Creamery Provides Rich Source of Research Information

6/2/2005 6:53:00 PM

Jennifer Acosta, senior, left, and Trent Roddy, senior, buy ice cream at the LSU AgCenter’s Dairy Store from Charles Surbeck, junior. All three are from New Orleans. The store is open year-round and offers such original flavors as Oak Fudge Alley and Bourbon Street Vanilla Bean. (Photo by Mark Claesgens)

Long a campus fixture, the LSU AgCenter’s Dairy Store and its accompanying creamery have offered teaching and research opportunities for the Department of Dairy Science as well as ice cream treats.

The creamery, a small-scale production facility, is used to teach students to make ice cream and cheese and produces about 6,000 gallons of ice cream and 5,000 pounds of cheese each year.

Operated almost exclusively by student labor, the store in its current location has been open since 1972, said Chuck Boeneke, an instructor and manager of the creamery. Although a creamery has been operated at various locations since 1906, the first dairy store on campus opened in 1929 and closed in 1956 when the creamery moved to its current location.

Jack Losso, a researcher in the Department of Food Science, uses the creamery to remove fats from milk to prepare proteins on a large scale for study. In one project, he is investigating how milk proteins can replace gums as stabilizers in foods such as salad dressings and sauces.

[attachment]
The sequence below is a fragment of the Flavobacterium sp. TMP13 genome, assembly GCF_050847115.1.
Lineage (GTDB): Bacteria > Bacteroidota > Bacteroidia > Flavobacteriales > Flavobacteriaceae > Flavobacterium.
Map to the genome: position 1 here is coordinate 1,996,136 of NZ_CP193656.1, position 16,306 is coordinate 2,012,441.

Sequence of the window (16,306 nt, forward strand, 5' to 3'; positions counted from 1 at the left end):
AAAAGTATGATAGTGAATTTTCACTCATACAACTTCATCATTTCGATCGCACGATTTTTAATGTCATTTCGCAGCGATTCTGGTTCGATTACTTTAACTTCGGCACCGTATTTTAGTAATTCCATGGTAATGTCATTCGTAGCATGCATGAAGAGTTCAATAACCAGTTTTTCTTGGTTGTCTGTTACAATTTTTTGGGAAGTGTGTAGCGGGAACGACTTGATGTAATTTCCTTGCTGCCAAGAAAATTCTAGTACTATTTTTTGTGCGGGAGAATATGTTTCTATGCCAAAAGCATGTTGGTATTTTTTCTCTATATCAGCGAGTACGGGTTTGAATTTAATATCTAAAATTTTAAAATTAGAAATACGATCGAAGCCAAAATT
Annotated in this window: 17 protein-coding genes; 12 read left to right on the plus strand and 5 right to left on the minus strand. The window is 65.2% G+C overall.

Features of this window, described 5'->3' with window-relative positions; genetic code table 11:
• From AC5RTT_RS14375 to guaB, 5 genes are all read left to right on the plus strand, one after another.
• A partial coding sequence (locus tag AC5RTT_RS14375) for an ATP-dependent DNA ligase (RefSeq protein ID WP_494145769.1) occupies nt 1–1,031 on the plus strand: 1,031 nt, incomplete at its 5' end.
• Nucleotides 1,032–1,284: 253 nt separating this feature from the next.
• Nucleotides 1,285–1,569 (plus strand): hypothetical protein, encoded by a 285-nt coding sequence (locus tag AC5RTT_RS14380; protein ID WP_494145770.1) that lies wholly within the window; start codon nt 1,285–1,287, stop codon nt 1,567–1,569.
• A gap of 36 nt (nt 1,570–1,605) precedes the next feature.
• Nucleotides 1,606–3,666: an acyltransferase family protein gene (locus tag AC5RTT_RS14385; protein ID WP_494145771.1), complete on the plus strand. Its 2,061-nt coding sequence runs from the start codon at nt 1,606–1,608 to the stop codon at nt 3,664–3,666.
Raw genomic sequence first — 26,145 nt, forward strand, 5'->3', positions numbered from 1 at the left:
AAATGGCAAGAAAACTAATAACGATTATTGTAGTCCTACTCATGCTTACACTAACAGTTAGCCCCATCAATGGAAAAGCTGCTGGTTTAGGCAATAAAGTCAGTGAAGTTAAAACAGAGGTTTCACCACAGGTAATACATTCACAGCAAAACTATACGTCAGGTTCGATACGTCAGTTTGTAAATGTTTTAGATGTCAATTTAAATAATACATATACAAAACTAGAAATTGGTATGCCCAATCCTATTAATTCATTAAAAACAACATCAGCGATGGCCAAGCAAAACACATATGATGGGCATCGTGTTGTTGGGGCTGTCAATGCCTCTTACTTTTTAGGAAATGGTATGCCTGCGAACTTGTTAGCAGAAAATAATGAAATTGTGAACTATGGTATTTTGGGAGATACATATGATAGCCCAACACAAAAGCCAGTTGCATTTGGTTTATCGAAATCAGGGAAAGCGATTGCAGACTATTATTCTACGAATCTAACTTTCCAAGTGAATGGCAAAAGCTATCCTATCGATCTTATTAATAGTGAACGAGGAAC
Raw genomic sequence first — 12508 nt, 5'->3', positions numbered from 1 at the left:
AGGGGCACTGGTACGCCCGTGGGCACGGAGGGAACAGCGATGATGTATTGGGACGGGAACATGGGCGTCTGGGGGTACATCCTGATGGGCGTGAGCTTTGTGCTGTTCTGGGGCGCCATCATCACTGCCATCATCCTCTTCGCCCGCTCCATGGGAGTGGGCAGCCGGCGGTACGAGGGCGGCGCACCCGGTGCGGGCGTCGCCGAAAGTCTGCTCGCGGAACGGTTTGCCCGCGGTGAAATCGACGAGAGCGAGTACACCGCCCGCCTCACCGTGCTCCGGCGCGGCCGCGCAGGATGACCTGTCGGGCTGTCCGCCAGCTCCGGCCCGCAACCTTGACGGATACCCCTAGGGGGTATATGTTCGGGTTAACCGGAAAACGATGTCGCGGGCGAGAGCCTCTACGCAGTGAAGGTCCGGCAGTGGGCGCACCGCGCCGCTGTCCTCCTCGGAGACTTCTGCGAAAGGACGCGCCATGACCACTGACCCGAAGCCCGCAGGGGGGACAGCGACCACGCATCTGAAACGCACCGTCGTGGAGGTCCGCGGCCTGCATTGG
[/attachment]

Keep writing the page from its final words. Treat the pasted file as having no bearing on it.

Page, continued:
Ron Gough in the Department of Dairy Science uses the creamery to find better ways to treat dairy plant wastewater before the water is released into municipal water treatment systems.

“We want to be able to manage and predict how the polluting components of this waste stream can be removed and release a cleaner liquid into the municipal wastewater stream,” he said.

In another project, Gough and Boeneke are evaluating manufacturing processes for creole cream cheese.

“It’s a limited commercial product that requires hand labor but results in a high-quality product,” said Gough, who is working with a Louisiana dairy producer who wants to get into the manufacturing business to supply creole cream cheese to restaurants and specialty stores.

Rick Bogren

(This article appeared in the spring 2001 issue of Louisiana Agriculture.)

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